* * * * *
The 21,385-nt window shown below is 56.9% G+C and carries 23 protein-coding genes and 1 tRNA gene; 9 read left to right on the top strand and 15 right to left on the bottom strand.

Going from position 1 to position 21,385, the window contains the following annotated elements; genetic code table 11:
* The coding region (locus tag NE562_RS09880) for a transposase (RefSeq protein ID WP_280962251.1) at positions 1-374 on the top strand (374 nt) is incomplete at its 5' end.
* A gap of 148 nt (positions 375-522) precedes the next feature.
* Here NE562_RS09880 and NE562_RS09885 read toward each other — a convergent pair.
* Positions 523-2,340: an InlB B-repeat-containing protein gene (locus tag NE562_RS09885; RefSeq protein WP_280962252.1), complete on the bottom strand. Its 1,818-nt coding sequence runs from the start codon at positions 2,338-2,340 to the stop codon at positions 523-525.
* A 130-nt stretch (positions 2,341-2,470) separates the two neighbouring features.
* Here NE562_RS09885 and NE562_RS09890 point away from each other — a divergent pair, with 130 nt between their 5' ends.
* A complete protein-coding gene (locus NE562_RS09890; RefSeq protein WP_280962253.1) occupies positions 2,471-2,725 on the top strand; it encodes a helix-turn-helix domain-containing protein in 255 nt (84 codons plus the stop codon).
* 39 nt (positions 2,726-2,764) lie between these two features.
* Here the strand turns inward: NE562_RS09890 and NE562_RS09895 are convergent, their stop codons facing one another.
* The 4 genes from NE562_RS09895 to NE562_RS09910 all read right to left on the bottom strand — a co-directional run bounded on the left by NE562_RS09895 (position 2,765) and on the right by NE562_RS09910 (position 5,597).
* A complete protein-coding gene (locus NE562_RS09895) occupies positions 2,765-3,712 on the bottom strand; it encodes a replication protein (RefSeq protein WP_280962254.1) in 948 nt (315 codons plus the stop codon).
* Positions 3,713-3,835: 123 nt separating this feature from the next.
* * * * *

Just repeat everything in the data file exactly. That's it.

The 21,385-nt window shown below is 56.9% G+C and carries 23 protein-coding genes and 1 tRNA gene; 9 read left to right on the top strand and 15 right to left on the bottom strand.

Going from position 1 to position 21,385, the window contains the following annotated elements; genetic code table 11:
* The coding region (locus tag NE562_RS09880) for a transposase (RefSeq protein ID WP_280962251.1) at positions 1-374 on the top strand (374 nt) is incomplete at its 5' end.
* A gap of 148 nt (positions 375-522) precedes the next feature.
* Here NE562_RS09880 and NE562_RS09885 read toward each other — a convergent pair.
* Positions 523-2,340: an InlB B-repeat-containing protein gene (locus tag NE562_RS09885; RefSeq protein WP_280962252.1), complete on the bottom strand. Its 1,818-nt coding sequence runs from the start codon at positions 2,338-2,340 to the stop codon at positions 523-525.
* A 130-nt stretch (positions 2,341-2,470) separates the two neighbouring features.
* Here NE562_RS09885 and NE562_RS09890 point away from each other — a divergent pair, with 130 nt between their 5' ends.
* A complete protein-coding gene (locus NE562_RS09890; RefSeq protein WP_280962253.1) occupies positions 2,471-2,725 on the top strand; it encodes a helix-turn-helix domain-containing protein in 255 nt (84 codons plus the stop codon).
* 39 nt (positions 2,726-2,764) lie between these two features.
* Here the strand turns inward: NE562_RS09890 and NE562_RS09895 are convergent, their stop codons facing one another.
* The 4 genes from NE562_RS09895 to NE562_RS09910 all read right to left on the bottom strand — a co-directional run bounded on the left by NE562_RS09895 (position 2,765) and on the right by NE562_RS09910 (position 5,597).
* A complete protein-coding gene (locus NE562_RS09895) occupies positions 2,765-3,712 on the bottom strand; it encodes a replication protein (RefSeq protein WP_280962254.1) in 948 nt (315 codons plus the stop codon).
* Positions 3,713-3,835: 123 nt separating this feature from the next.